Olympic feeling doesn’t have to end on Sunday

The Olympics have a little something for every sports fan — casual or diehard. Watching Michael Phelps has been great theater. Although there is no relation to myself as far as I know, I do get a kick out of seeing “Phelps wins gold” flash on every news and sports Web site on the Internet. But Phelps’ quest for eight gold medals, the most won at one Games by an Olympian in history, brings the best of sports to the forefront of our culture. I haven’t heard much talk of steroids at these games — the only time was when previous world record holders hailed from the former East Germany.

  • Wednesday, August 20, 2008 12:00am
  • Sports

The Olympics have a little something for every sports fan — casual or diehard. Watching Michael Phelps has been great theater. Although there is no relation to myself as far as I know, I do get a kick out of seeing “Phelps wins gold” flash on every news and sports Web site on the Internet. But Phelps’ quest for eight gold medals, the most won at one Games by an Olympian in history, brings the best of sports to the forefront of our culture. I haven’t heard much talk of steroids at these games — the only time was when previous world record holders hailed from the former East Germany.

All the money in professional sports makes a fan step back just a little from the competition. Whether it is not being able to identify with a whining millionaire complaining about his contract or your favorite player or team being traded to another city, it is not something that most of us can truly identify with.

The great spirit of the Olympics for the fans is to know that our athletes, even Kobe Bryant, Venus Williams and Lauren Jackson, are competing for more than the money. Yes, money is a motivating factor. Phelps and any of the other Olympians who have won gold will receive endorsement offers. But that type of payment is different. It is like the gold medal itself. You have to work for it. You don’t get paid before you do the job. If you get hurt, no endorsements. If you take fourth or fifth, no endorsements. It is motivation to try harder, not to give up halfway because you already got what you want. The drive of these athletes is pure. They have sacrificed to get to the Olympics.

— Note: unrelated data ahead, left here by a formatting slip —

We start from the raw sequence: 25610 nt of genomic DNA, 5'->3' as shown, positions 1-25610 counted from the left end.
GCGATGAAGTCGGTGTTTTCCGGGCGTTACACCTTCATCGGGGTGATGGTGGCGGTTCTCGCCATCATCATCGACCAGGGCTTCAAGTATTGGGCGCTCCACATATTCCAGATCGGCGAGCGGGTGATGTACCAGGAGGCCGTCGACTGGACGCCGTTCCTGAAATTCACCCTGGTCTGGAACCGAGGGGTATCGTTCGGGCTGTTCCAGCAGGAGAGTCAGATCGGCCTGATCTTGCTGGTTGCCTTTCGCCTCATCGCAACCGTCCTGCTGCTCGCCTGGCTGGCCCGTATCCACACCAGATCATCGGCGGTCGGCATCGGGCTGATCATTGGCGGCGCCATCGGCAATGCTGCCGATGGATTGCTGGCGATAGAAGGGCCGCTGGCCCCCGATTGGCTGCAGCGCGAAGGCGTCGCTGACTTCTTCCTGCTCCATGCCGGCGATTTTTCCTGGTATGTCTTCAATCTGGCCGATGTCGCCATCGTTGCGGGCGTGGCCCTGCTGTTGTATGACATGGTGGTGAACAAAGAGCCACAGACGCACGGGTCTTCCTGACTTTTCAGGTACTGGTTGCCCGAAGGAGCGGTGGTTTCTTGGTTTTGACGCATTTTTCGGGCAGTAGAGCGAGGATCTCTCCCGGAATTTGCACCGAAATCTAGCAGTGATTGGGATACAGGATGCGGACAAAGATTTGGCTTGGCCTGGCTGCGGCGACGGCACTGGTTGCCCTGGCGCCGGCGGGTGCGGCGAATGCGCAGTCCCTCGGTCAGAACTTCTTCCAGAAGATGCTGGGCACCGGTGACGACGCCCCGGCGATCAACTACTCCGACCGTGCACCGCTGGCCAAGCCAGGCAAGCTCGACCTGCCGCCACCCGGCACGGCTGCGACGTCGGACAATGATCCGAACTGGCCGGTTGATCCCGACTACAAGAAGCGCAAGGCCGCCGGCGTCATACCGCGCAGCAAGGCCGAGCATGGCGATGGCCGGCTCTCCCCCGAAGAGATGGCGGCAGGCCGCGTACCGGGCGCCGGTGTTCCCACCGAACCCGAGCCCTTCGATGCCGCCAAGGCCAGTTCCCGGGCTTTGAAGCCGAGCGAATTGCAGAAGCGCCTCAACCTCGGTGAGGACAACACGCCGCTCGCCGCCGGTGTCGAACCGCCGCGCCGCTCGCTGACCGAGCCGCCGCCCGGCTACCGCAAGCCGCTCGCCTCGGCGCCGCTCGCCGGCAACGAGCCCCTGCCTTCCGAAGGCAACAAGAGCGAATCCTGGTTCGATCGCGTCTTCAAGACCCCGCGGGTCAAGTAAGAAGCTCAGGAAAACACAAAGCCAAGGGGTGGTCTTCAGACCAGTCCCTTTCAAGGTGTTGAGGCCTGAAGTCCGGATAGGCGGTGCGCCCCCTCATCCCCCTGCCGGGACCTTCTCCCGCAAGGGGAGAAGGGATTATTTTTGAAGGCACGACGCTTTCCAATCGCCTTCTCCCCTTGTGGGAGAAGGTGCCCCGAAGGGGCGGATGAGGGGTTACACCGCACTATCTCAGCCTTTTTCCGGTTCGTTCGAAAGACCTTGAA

For most of the athletes, this is the pinnacle of their sport. Watching as much gymnastics, track and field, swimming and volleyball as I do during the school year, I am aware of how much dedication it takes to excel at these sports. They are not sports in which you compete in front of large crowds or even get the respect of mainstream sports.

It always sends shutters up my spine when I hear of athletes who suffer an injury just before competing at the Olympics. To have one goal that you have trained for your entire life be dashed in a split second before you even get to compete is crazy. Then the athlete has the choice of waiting four more years, being that much older just to take another shot. High school sports are a much smaller version of this conundrum. For high school athletes, they only have to wait one year, as long as they are not seniors. But the injury factor for a wrestler or gymnast during the preseason can mean an abrupt end to a season.

One element of the Olympics that always seems to get to me is that people only like these certain sports every four years when they are on TV. The action, emotions and anticipation that most spectators feel while watching the Olympics can be found at their local high school. Inevitably, most of the gymnastics and swim meets are relatively empty. Some parents or friends dot the bleachers, but it is not like a high school baseball, football or basketball game.

During the past seven years, I have had the pleasure of watching some of the top Washington state athletes come out of Mercer Island High School. The word Olympian used to be whispered around such Islander athletes as Sean Sussex and Jesse Johnson. Sussex was one of the most dominating swimmers I have ever seen, winning multiple state titles and eventually swimming for USC. Johnson, a wrestler and rower for the Islanders, has gone on to help power the University of Washington men’s crew team to a national title. While both may still end up at the opening ceremonies, their high school accomplishments were no less spectacular or exciting.

The irony of the Olympics is that most of the athletes competing at the Summer Games started out in a high school gymnasium, performing in front of friends and parents.

The excitement and purity of the Summer Games doesn’t have to end on Aug. 24. Head to Mary Wayte Pool or Mercer Island High School to experience a little bit of that excitement in person and root for a hometown athlete this fall. Who knows, you might see the next Michael Phelps. It always sends shutters up my spine when I hear of athletes who suffer an injury just before competing at the Olympics. To have one goal that you have trained for your entire life be dashed in a split second before you even get to compete is crazy. Then the athlete has the choice of waiting four more years, being that much older just take another shot. High school sports are a much smaller version of this conundrum. For high school athletes, they only have to wait until next year as long as they are not a senior. But the injury factor for a wrestler or gymnast in during the post season can mean the abrupt end to a season.